11/16/2008 05:12 am ET Updated May 25, 2011

Two Candidates Walk into a Bar...

Who wrote John McCain's speech at the Al Smith dinner? Because whoever did should have been behind the senator's campaign from the beginning, for it contained all the intelligence, humor, class and appeal he has so glaringly abrogated in his progressively ugly pursuit of the presidency.

In listening to his presentation on C-SPAN (the only television outlet which performs an actual service to the country), one couldn't help wondering what the level of debate and discourse might have been had McCain employed this approach earlier. And while the laughter at the dinner certainly seemed genuine from both candidates and all others in attendance, the laughter nonetheless stops at the doors of the Waldorf Astoria. Outside, The People walk the streets with far less certainty and mirth than that demonstrated by the white-tied crowd sipping champagne inside.

While McCain exhibited an all but previously unseen sense of humor ("Bomb, bomb Iran" notwithstanding) Obama seemed the least at ease at this function than he has in the many months of public gauntlet running. Parrying and thrusting with experienced political and media machines with a skill and expertise rarely seen in a culture which seems to lately pride itself on low-brow vapidity, Obama has more than proven himself as an inspiring, capable, thoughtful leader. But instead of delivering a killer set, he did just okay with his material, though what came across more strongly than his ability to sell a joke was an authentic humanity which right wing idiot-logues and the Countess Von Palin herself had been attacking for weeks and that McCain himself has been unable to evoke almost from day one.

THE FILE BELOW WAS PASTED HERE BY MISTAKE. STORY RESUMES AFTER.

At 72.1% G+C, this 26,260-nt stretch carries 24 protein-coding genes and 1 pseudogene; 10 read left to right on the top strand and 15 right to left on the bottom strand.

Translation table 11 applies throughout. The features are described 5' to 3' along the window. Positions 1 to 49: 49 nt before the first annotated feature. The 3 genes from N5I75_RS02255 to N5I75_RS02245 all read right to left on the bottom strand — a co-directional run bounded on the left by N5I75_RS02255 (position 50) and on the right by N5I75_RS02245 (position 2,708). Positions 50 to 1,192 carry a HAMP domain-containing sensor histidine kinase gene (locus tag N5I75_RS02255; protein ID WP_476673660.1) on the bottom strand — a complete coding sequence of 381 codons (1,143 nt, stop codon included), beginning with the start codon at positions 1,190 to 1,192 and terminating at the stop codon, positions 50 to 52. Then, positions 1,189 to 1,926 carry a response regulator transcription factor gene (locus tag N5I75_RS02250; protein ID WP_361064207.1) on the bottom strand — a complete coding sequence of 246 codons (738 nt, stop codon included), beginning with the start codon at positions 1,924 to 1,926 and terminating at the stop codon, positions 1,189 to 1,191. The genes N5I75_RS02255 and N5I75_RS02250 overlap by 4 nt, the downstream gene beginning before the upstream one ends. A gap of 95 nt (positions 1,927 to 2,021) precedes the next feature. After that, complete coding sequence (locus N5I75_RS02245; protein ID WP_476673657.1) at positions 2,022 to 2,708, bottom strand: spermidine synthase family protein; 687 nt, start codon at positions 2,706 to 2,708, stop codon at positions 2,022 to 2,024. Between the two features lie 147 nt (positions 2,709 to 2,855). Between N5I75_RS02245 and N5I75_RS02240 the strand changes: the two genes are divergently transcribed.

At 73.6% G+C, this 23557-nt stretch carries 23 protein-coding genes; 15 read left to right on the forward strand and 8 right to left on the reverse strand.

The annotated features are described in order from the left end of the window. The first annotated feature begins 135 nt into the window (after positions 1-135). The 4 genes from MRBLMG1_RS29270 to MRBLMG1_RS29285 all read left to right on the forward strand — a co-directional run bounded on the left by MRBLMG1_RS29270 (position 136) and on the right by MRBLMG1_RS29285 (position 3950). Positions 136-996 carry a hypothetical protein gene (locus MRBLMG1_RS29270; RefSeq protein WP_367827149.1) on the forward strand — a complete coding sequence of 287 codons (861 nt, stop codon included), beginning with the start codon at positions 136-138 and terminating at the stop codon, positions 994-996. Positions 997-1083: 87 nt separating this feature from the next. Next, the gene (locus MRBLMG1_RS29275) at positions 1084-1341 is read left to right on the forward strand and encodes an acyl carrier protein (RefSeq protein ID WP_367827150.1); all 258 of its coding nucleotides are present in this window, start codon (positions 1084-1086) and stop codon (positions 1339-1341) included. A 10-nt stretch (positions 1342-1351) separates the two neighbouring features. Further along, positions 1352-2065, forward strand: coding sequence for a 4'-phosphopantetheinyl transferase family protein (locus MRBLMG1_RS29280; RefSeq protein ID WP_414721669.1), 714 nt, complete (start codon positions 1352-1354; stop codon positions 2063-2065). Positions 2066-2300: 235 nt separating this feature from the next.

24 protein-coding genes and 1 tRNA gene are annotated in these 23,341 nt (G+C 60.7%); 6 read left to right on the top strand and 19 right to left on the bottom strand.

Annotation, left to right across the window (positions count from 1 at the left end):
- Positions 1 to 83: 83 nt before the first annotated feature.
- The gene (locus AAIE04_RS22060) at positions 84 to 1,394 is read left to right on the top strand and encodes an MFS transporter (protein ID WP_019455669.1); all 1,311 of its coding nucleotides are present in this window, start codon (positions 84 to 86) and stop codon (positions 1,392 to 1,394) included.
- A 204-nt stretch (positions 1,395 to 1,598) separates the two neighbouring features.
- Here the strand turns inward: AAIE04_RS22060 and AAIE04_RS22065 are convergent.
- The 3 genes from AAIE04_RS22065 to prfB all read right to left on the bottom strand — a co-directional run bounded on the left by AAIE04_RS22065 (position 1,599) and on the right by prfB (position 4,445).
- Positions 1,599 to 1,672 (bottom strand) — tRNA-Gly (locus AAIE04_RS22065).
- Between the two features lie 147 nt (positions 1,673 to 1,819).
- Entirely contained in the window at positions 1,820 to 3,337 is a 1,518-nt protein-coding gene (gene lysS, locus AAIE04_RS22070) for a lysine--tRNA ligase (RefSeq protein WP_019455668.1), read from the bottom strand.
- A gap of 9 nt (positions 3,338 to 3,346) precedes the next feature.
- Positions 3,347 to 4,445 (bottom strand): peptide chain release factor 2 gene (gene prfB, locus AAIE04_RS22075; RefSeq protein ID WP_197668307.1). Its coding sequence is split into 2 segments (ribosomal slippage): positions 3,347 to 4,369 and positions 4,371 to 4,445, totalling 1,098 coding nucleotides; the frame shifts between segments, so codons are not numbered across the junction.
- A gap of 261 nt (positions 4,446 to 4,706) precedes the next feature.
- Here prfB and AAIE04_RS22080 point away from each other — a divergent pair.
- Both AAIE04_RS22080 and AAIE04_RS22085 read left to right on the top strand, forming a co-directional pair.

The John McCain we've seen stumping and stumbling, glaring and fear mongering, has apparently been listening to the wrong goddamn people, "experts" whose advice to the candidate clearly shows a fatal lack of understanding and trust in truth or imagination, who seem to believe less in America and more in rigging facsimiles of what it used to represent; of reducing informality, straight-talk and heroism to cheapened gewgaws to be hawked and sold in the glitzy, frenzied bazaar that has become pop culture.

What a pity McCain's handlers have such little faith in the American public, editing so sloppily all the dynamism and intelligence out of the campaign process to produce their dumbed-down and dangerous versions of reality? Whoever wrote his speech at the Al Smith dinner last night should be praised. Whoever's been ruining his reputation, his campaign, his credibility, his message and the hopes of his mislead but nonetheless loyal following, should be dumped. They're a joke.